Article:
In recent months, I’ve started reading a lot more canning blogs. In particular, Punk Domestics seems to post a lot of recipes that look interesting. In this case, they directed me to Belle Jar Canning‘s Peach Mostarda recipe. Now, a mostarda isn’t something I’ve ever had before, but it looked interesting. Peach and mustard, cooked down thick? Sure, let’s give it a try.

And then I tasted it. And have eaten a little of it on brie and crackers, or bread, or chicken, nearly every day since. I made a second and a third batch, having to resort to frozen peaches from the store since they just went out of season. I took some along with a thing of brie and crackers to my bankers, and to the guys at Sur La Table. I’m taking it to a party tonight. Suffice it to say, you should try this right now.

First, combine water, sugar, apple cider vinegar (use good quality if possible), dijon mustard, mustard powder (if you have spicier than standard yellow, some of that might add a good kick. I’ve only had yellow on hand so far), brown mustard seeds (you may need to go to an Indian grocer or online spice retailer for some), and salt.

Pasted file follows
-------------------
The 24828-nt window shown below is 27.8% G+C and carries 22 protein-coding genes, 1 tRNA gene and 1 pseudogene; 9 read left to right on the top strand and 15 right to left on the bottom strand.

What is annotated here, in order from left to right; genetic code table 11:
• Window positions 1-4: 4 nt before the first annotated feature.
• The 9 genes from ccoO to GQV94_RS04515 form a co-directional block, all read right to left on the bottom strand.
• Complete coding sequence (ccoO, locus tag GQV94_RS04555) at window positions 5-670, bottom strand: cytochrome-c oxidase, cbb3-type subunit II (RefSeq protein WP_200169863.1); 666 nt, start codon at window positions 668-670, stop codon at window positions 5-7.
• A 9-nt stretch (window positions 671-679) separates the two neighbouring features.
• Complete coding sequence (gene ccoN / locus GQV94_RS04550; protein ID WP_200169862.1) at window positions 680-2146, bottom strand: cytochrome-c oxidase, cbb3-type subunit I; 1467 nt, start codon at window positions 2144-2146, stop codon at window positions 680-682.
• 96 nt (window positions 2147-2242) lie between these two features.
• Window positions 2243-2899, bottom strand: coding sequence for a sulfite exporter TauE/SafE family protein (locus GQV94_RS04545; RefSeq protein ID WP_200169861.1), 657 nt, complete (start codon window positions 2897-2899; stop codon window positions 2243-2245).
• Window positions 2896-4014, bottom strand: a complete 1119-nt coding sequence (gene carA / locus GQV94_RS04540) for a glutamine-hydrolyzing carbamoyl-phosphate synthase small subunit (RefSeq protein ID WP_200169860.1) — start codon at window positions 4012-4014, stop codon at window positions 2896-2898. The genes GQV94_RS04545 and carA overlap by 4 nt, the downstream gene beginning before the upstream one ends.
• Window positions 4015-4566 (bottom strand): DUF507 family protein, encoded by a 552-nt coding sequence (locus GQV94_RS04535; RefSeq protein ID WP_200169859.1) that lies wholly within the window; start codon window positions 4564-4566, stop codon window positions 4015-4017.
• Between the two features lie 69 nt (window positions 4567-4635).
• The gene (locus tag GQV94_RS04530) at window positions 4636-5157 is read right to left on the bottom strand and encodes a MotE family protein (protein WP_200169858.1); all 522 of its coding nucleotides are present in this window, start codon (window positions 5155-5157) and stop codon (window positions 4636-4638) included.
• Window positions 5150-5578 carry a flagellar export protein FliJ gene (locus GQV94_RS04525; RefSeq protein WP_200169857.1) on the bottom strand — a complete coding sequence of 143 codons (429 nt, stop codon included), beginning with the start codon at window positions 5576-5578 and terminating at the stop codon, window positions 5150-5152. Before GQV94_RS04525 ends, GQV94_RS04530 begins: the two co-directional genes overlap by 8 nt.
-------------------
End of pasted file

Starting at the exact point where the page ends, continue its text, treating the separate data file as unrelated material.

Bring to a boil, then add the peaches.

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Posted by on November 17, 2012 in Canning

 

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If bacon can’t make it better, then vanilla can!

Bacon makes pretty much everything better, as we saw in my last post. But there are a rare few sweet treats that bacon just can’t really improve. Thankfully, we also have vanilla! I love vanilla, and rarely make any dessert that doesn’t include it somewhere. Tonight, we’re making a caramel bourbon vanilla sauce, because what also makes everything even better? Booze!

So far I’ve put this on apple cobbler, pear pie, vanilla ice cream, and even eaten it straight out of the jar. It would also be a fantastic dip for apple slices, use it to sweeten up some oatmeal in the morning, or go really decadent and pour it over a cheesecake!

This recipe is courtesy of Martha Stewart, and can be found here, if you want it from the source: http://www.marthastewart.com/338951/caramel-bourbon-vanilla-sauce

First, you’ll want to slice open the vanilla bean and scrape the seeds onto a spoon, and set them to the side.

Now, we start out adding 2 cups of sugar and 1/2 cup of water to a medium sized saucepan (or in my case, a dutch oven) over medium heat, whisking to combine.

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Posted by on November 6, 2012 in Dessert